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Four weeks ago, we were wrapping up a great trip to Nepal, where our team had been doing rehabilitation training in a hospital in a rural part of the country. Watching the devastation of the earthquake in the last few days has been heart-wrenching. The news has been full of the destruction and need in Kathmandu, and we are only now beginning to hear about the many remote villages that were also affected.
For us, this was our fifth visit to Nepal to support rehabilitation there. We went with NepalAbility, a Toronto-based organization dedicated to enhancing rehabilitation services within Nepal through education and training for Nepali staff, patients and families.
NepalAbility has sent 15 volunteer rehab teams since 2006 to provide education and training in many areas of rehab. Joining us on our team were clinicians from Alberta working at the Glenrose Rehabilitation Hospital, Centennial Center for Mental Health and Brain Injury and University of Alberta: Dr. Shaun Gray, physiatrist, and Mary Mark and Lorna Richmond, rehabilitation nurses.
NepalAbility has been partnering with
United Mission Hospital Tansen, an acute care centre in a town in the hills of Nepal, to develop and support neuro-rehabilitation for patients with stroke, brain injury and spinal cord injury.
The hospital requested a week-long rehab nursing training program to allow their nurses to better care for patients with complex rehab needs. We collaborated with local therapists to provide the nursing training, which was well received. We also worked alongside local clinicians in therapy and in fixing up some donated wheelchairs.
We were fortunate to be able to visit a patient discharged after a spinal cord injury in his home in a small village on the hillside. He had a reasonably accessible setup inside, and in the immediate area around his house. However, it was an hour's walk for us to get there and back, and a rugged jeep would be required to navigate the rough roads for him to come or go from his home.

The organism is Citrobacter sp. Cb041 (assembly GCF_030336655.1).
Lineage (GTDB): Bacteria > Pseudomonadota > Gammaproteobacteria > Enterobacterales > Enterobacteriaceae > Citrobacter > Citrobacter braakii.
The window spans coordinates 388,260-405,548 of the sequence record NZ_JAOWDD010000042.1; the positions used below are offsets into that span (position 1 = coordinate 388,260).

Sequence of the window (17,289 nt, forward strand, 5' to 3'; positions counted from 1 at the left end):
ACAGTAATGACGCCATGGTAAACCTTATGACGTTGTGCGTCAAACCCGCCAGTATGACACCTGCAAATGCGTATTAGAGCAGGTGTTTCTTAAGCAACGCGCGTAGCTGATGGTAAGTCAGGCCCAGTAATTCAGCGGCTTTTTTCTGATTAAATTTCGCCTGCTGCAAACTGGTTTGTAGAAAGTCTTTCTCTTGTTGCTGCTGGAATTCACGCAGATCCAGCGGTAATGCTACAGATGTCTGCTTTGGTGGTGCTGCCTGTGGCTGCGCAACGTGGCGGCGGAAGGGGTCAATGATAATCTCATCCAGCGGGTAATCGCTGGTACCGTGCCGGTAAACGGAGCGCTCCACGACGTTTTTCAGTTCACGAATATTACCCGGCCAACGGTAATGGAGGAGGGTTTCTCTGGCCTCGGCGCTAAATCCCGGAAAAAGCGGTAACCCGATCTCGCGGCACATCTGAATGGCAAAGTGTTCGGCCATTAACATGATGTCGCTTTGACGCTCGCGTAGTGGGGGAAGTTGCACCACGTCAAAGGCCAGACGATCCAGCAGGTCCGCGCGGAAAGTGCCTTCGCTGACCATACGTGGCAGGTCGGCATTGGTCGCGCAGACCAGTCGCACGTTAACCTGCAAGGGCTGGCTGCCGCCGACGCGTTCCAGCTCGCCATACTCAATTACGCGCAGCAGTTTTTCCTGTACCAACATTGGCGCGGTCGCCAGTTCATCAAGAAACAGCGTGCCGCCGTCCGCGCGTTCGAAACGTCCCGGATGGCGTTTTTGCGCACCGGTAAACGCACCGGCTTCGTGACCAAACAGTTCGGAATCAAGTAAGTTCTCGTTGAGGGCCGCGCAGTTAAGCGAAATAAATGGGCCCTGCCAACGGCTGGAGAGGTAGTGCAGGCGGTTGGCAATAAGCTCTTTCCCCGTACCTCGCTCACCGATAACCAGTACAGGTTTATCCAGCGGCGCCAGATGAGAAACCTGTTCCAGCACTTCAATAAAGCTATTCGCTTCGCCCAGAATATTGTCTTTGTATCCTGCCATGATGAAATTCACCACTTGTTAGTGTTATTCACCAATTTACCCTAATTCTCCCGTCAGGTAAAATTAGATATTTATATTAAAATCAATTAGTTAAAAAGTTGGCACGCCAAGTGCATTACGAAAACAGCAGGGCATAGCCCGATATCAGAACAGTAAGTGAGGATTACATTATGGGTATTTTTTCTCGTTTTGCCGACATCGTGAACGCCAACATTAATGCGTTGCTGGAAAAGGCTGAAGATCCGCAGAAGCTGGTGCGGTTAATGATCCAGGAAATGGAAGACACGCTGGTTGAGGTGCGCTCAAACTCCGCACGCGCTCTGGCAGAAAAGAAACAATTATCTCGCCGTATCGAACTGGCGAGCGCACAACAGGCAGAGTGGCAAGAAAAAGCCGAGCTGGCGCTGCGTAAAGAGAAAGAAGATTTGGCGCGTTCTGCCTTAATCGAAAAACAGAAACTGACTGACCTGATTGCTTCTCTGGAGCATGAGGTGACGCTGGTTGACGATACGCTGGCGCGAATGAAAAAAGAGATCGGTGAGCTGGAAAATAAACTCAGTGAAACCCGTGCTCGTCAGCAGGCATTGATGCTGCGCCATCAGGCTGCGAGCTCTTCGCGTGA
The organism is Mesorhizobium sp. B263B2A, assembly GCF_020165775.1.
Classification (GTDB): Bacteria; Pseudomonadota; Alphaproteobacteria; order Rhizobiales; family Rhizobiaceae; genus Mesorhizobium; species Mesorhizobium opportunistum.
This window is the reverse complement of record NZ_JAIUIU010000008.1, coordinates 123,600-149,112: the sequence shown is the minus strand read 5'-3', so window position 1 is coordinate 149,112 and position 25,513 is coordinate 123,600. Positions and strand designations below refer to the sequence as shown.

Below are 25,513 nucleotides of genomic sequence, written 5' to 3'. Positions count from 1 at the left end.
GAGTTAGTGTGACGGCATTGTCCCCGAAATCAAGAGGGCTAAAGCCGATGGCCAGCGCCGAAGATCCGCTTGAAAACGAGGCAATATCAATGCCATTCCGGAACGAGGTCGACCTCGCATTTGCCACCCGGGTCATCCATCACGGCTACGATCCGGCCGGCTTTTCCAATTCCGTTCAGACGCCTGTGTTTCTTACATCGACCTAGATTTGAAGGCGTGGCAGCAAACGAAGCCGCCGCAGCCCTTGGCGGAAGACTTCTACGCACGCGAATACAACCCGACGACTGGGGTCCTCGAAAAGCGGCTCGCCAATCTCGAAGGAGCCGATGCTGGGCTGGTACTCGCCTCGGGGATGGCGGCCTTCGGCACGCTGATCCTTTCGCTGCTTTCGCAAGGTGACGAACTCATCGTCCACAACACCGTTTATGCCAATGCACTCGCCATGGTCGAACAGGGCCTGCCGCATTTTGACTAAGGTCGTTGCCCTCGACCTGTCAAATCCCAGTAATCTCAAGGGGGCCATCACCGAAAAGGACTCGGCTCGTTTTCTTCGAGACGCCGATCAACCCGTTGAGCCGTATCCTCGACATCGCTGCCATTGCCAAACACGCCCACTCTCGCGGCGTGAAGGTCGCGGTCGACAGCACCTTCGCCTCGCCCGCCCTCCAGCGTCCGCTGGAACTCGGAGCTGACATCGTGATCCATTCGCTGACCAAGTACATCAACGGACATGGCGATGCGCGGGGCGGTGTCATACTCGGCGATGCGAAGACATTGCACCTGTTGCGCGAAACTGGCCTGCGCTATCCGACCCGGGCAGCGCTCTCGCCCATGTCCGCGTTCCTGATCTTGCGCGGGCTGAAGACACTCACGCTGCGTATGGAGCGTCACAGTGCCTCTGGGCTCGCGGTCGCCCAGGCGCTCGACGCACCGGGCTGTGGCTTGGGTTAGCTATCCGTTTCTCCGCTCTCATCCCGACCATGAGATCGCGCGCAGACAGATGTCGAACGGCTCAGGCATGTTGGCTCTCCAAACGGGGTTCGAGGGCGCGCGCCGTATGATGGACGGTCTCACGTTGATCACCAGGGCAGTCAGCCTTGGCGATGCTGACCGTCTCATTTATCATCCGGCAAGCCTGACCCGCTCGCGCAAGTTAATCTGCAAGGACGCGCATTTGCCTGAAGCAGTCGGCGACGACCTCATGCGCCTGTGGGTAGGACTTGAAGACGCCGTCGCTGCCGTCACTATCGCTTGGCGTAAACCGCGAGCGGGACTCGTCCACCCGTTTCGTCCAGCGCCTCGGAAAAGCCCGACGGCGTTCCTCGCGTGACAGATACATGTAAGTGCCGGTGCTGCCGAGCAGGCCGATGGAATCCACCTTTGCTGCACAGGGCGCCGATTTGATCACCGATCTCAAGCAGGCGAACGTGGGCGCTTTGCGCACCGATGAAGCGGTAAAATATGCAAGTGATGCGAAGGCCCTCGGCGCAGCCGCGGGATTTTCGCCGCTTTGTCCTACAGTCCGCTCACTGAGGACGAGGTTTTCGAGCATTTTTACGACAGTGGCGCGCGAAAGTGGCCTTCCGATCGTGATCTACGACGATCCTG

It is these small villages that we think of now, after the destruction of Saturday's earthquake. Our hearts go out to all of those left homeless, injured and mourning loved ones. We are grateful that all of those we know in Nepal are safe, and Tansen is far enough away from the epicentre so the hospital is okay.
We have friends working long hours in the overwhelmed hospitals in Kathmandu, and know people heading up to the remote villages to begin to provide relief. And we know people who have been camping out for several days, for fear of aftershocks. It is hard to watch this disaster from afar.
The ongoing need for rehabilitation in Nepal in the coming months and years will be significant. We are glad to have been able to support Rehab over the past nine years and in our most recent trip.
NepalAbility is working with our Nepali partners to plan the next team for fall 2015, and provide continued support in Nepal.
If you want to donate to support the relief efforts in Nepal, there is a summary of organizations providing aid